This is actually a problem beyond the nuclear industry, however. Day laborers may be prohibited from working after being injured or from working without safety equipment, but it can be difficult to prevent low level workers from cutting corners. It’s actually a huge problem, especially when they could potentially earn a little more money by disregarding safety requirements.
Would the critics be happier if TEPCO encouraged workers to work beyond the exposure limits? It seems they are doing the opposite.
Takeshi Kawakami, 64, remembers climbing into the spent-fuel pool of the No. 1 reactor at the Fukushima Daiichi plant during an annual maintenance shutdown in the 1980s to scrub the walls clean of radiation with brushes and rags. All workers carried dosimeters set to sound an alarm if exposure levels hit a cumulative dose limit; Mr. Kawakami said he usually did not last 20 minutes.
Ã¢â¬ÅIt was unbearable, and you had your mask on, and it was so tight,Ã¢â¬ Mr. Kawakami said. Ã¢â¬ÅI started feeling dizzy. I could not even see what I was doing. I thought I would drown in my own sweat.Ã¢â¬
Again, I don’t see the problem. Yes, the work is strenuous. That is why it pays so well. No, Mr. Kawakami did not become dizzy from radiation poisoning, but only because he was doing strenuous physical work. The masks and protective clothing may have made things more difficult or made the process take longer, but they were there for the protection of the workers.
If the company didn’t enforce such safety regulations, workers could have been sent down without protective clothing and they’d have gotten the job done quicker, but it would have put them in some danger. If workers had been allowed to work for more than 20 minutes without being swapped out, it would have made the process faster and cheaper. Again, safety regulations are clearly being enforced.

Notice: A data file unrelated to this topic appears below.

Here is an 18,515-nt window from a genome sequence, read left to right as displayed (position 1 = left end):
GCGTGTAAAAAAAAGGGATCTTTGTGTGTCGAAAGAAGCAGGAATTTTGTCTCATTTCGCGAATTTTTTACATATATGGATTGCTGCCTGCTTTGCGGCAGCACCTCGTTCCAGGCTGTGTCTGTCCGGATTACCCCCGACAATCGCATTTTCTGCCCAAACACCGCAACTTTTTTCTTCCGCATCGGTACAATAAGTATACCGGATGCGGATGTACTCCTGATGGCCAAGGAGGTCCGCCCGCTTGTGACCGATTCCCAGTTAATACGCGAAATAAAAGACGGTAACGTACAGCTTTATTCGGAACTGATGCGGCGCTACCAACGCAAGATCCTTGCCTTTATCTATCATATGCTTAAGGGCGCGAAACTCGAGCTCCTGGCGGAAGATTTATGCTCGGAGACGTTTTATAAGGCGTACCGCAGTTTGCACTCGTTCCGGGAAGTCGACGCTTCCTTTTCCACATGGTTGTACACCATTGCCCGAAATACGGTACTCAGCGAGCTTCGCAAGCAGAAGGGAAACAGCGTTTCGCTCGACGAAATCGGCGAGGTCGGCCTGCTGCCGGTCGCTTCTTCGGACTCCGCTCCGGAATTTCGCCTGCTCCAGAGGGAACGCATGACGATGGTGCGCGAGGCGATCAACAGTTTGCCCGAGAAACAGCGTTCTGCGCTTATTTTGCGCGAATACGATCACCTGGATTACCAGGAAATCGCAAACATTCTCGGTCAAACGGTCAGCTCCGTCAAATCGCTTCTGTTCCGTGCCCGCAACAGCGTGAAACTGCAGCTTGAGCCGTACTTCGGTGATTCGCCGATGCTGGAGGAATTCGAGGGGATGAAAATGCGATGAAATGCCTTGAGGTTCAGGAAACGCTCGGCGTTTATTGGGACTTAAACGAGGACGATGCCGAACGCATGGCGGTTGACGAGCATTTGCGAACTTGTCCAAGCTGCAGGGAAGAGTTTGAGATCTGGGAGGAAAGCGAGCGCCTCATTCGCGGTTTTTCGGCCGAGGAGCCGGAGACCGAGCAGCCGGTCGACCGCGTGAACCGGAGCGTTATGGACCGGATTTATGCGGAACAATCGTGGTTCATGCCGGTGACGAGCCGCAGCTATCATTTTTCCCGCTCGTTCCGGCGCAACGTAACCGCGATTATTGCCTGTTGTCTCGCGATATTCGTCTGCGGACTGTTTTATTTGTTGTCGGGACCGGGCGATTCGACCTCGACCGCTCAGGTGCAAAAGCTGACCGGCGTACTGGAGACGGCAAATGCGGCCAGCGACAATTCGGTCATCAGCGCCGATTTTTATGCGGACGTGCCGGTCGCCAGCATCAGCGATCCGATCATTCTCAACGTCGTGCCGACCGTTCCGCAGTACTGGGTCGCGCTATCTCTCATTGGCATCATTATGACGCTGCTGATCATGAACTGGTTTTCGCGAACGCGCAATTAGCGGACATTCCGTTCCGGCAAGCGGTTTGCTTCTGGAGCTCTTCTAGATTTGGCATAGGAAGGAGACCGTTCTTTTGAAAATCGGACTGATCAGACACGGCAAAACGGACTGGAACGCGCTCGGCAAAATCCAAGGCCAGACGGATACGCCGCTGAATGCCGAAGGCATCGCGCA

Since the mid-1970s, about 50 former workers have received workersÃ¢â¬â¢ compensation after developing leukemia and other forms of cancer. Health experts say that though many former workers are experiencing health problems that may be a result of their nuclear work, it is often difficult to prove a direct link. Mr. Kawakami has received a diagnosis of stomach and intestinal cancer.
There are different schools of thought on offering compensation to those who suffer from cancer after working in the nuclear industry. One is that they deserve it since there is always the off chance that they may have gotten cancer as a result of their work. However, despite what these unnamed “experts” say, the level of radiation that a worker is exposed to is very very unlikely to cause even the most minor health problems.
Upwards of one third of the population will be diagnosed with cancer at some point in their lives. Aside from heart disease and stroke, it is the number one killer in the industrial world. It’s not exactly an unusual thing for a man in his 60’s to be diagnosed with cancer, and stomach and intestinal cancer has not been shown to be especially radiation-related (unlike leukemia or thyroid cancer). Within this context, having 50 workers out of a pool of tens of thousands, develop cancer that might be (but probably was not) job-related is not exactly compelling.
News of workersÃ¢â¬â¢ mishaps turns up periodically in safety reports: one submitted by Tokyo Electric to the government of Fukushima Prefecture in October 2010 outlines an accident during which a contract worker who had been wiping down a turbine building was exposed to harmful levels of radiation after accidentally using one of the towels on his face. In response, the company said in the report that it would provide special towels for workers to wipe their sweat.